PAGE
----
German stage and film actor Josef Eichheim (1888-1945) was a popular Bavarian comedian and singer in several rural film comedies of the 1930s.
German postcard by Film-Foto-Verlag, no. A 3528/1, 1941-1944. Photo: Bavaria Filmkunst.
A By No Means Ordinary Hair Salon
Josef Theodore Louis Eichheim was born in München (Munich), Germany, in 1888. He was the son of commercial agent Ferdinand Maria Josef Eichheim and his wife Maria Josefa born Weikl. In 1905 Josef moved to Switzerland where he studied acting in Zurich. He made his stage debut at the Stadttheater Passau. In subsequent years he established himself as a popular comedian. He played in Memmingen, Biberach an der Riss, Lindau and Altenburg. During World War I, he served as a soldier. From 1919 to 1932 he was engaged at the Münchner Kammerspielen and became a crowd favorite. His first film was the silent film Fürst Seppl/Prince Seppl (1915, Carl Froelich), followed by a small part in the short slapstick Mysterien eines Friseursalons/Mysteries of a hairdressing salon (1923, Bertolt Brecht, Erich Engel) with the comic duo Karl Valentin and Liesel Karlstadt. It describes the absurd goings-on of a by no means ordinary hair salon, where men with great beards wait in vain for a shave, while the journeyman barber takes a nap. In 1926, Eichheim’’s film career really began with Ich hab' mein Herz in Heidelberg verloren/I've lost my heart in Heidelberg (1926, Arthur Bergen) starring Dorothea Wieck and Werner Fuetterer. During the late 1920’s, Eichheim appeared in more silent films such as Der Weiberkrieg/The wives of war (1928, Frans Seitz), Hinter Klostermauern/Behind Convent Walls (1928, Frans Seitz) and Bruder Bernhard/Brother Bernard (1929, Frans Seitz). At the time, his main focus was still the theater, but this changed in the early sound film era.
German postcard by Ross Verlag, Berlin, no. 61/1, 1926. Photo: Münchner Lichtspielkunst AG (Emelka). Publicity still for Ich hab mein Herz in Heidelberg verloren/I Lost My Heart in Heidelberg (Arthur Bergen, 1926).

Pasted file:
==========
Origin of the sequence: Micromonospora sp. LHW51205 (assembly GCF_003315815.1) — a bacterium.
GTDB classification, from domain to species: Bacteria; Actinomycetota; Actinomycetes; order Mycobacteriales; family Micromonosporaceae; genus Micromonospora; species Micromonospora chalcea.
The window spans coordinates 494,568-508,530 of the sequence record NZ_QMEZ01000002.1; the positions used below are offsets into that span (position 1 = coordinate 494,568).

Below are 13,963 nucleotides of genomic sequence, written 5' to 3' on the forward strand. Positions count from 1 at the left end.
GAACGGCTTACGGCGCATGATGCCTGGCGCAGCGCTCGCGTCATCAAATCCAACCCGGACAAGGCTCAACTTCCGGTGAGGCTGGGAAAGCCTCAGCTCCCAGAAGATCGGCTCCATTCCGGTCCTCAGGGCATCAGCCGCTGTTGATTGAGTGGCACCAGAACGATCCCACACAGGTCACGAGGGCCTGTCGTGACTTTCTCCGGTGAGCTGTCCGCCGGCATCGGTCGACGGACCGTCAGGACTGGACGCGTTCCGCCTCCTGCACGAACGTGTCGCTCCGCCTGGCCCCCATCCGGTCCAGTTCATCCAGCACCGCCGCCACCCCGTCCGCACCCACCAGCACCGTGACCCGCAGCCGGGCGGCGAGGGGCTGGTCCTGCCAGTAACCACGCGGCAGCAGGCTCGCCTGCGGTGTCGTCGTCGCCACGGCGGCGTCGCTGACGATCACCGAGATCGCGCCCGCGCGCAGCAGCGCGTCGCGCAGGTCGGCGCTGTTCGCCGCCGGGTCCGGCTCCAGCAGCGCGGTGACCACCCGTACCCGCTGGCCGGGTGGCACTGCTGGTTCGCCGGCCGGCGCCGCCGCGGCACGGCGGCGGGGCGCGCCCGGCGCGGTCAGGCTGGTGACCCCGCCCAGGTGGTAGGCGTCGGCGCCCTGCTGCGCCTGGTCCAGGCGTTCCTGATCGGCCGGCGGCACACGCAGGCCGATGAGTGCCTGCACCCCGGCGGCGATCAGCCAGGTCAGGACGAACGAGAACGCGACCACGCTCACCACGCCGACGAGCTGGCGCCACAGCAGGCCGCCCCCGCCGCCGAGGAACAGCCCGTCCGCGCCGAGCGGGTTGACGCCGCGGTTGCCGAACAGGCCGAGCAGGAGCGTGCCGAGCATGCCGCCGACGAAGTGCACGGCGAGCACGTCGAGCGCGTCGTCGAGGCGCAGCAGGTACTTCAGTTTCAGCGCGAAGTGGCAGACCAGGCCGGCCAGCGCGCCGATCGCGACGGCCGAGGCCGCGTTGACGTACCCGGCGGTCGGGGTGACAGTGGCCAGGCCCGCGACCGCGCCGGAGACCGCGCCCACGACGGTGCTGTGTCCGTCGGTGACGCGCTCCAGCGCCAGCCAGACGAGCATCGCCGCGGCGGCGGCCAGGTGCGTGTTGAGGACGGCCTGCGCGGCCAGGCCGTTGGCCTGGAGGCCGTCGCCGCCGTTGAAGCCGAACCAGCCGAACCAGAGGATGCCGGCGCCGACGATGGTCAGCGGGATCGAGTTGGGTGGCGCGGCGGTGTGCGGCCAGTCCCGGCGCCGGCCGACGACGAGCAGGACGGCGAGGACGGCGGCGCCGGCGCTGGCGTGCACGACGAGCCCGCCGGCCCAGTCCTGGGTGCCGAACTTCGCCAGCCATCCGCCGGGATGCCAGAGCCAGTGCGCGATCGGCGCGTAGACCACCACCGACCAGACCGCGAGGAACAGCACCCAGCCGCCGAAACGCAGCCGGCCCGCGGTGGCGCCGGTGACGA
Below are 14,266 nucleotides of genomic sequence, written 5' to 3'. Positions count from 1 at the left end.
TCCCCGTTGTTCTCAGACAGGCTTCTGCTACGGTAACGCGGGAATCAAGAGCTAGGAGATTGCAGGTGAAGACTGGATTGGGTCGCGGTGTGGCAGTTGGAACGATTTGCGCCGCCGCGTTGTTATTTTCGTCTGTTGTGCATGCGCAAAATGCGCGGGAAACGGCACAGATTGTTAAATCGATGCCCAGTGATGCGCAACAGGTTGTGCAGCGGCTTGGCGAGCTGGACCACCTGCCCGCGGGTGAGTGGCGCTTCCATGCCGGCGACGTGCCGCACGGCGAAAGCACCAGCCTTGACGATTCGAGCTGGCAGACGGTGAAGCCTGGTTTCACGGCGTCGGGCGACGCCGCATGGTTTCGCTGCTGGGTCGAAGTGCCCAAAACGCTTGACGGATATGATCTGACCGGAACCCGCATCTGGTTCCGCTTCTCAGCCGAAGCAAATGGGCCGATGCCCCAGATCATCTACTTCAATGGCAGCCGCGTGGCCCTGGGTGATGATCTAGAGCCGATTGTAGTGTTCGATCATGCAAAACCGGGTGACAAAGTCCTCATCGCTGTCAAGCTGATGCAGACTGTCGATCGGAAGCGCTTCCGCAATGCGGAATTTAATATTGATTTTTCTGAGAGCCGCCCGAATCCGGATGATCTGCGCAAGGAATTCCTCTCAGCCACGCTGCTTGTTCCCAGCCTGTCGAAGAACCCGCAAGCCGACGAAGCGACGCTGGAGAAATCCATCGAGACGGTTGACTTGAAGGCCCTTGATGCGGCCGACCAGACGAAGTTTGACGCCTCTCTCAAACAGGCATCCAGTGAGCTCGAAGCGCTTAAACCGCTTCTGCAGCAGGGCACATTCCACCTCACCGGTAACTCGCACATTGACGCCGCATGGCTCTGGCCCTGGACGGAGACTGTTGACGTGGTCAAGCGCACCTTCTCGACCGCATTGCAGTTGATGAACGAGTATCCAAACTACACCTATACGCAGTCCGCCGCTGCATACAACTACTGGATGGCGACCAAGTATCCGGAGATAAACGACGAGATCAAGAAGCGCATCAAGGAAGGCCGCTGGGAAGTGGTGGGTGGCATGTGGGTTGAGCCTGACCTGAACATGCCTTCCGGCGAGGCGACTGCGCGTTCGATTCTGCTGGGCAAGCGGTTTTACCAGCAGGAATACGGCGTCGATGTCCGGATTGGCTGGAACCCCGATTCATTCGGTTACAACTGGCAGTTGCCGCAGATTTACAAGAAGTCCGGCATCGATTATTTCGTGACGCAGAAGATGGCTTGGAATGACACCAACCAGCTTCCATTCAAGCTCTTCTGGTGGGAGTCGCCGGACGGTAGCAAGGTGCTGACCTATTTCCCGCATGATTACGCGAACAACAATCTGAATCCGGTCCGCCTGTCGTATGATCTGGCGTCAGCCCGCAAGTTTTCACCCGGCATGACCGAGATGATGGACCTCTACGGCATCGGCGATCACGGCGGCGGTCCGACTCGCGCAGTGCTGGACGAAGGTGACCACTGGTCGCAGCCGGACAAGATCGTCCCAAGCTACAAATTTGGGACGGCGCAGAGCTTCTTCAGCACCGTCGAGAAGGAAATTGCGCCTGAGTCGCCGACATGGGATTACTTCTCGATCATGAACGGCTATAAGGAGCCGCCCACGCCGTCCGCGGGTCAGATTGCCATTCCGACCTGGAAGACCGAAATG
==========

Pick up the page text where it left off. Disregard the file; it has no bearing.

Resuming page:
A Very Articulate Comedian
Josef Eichheim was a very articulate comedian and the new sound film suited him perfectly. He decided to focus almost exclusively on the cinema. At first, he also played non comic roles in such films as Peter Voss, der Millionendieb/Peter Voss Who Stole Millions (1932, Ewald André Dupont) starring Willi Forst, and the Sci-Fi film Der Tunnel/The Tunnel (1933, Kurt Bernhardt aka Curtis Bernhardt). Then he specialized in ‘Volksschwänke’, rural comedies which he enriched with his Bavarian humor. With Joe Stöckel, Weiß Ferdl and Karl Valentin, Eichheim represented the typical Bavarian in many films of this period. He represented the cunning peasant-rascal and had always the last laugh, as in Der lachende Dritte/The Chuckling Third (1936, Georg Zoch) with Lucie Englisch. Other popular films were Serenade (1937, Willi Forst), and Frau Sixta/Mrs Sixta (1938, Gustav Ucicky). In 1939, Eichheim founded the film production company Isar, but the outbreak of World War II made this enterprise a fiasco. In the 1940’s, Eichman continued to appear in comedies, but often in smaller roles, supporting such well known actors as Hans Moser and Joe Stöckel. Among his films were the operetta Rosen in Tirol/The Bird Seller (1940, Géza von Bolváry) starring Marte Harell, Kohlhiesels Töchter/Kolhiesel’s Daughters (1943, Kurt Hoffmann), and the comedy Die falsche Braut/The False Bride (1945, Joe Stöckel) opposite Elfriede Datzig. When Nazi Minister of Propaganda Joseph Goebbels demanded him to play the role of Jud Süss in the film of the same name in 1940, he declined. After the war Josef Eichheim was arrested by the American military police, according to Thomas Staedeli without any explanation. Imprisoned in the Internierungslager (internment camp) Emmering (near Fürstenfeldbruck), Eichheim fell ill and was moved to a hospital in Gars am Inn (some sources say Haar, near Munich). There he died in 1945, still unaware of why he had been arrested. Eichheim had appeared in 67 films.
Willi Forst. German postcard by Ross Verlag, no. 8478/2, 1933-1934. Photo: Boston-Film.
Sources: Rudi Polt (IMDb), Thomas Staedeli (Cyranos), Filmportal.de, Wikipedia (German) and IMDb.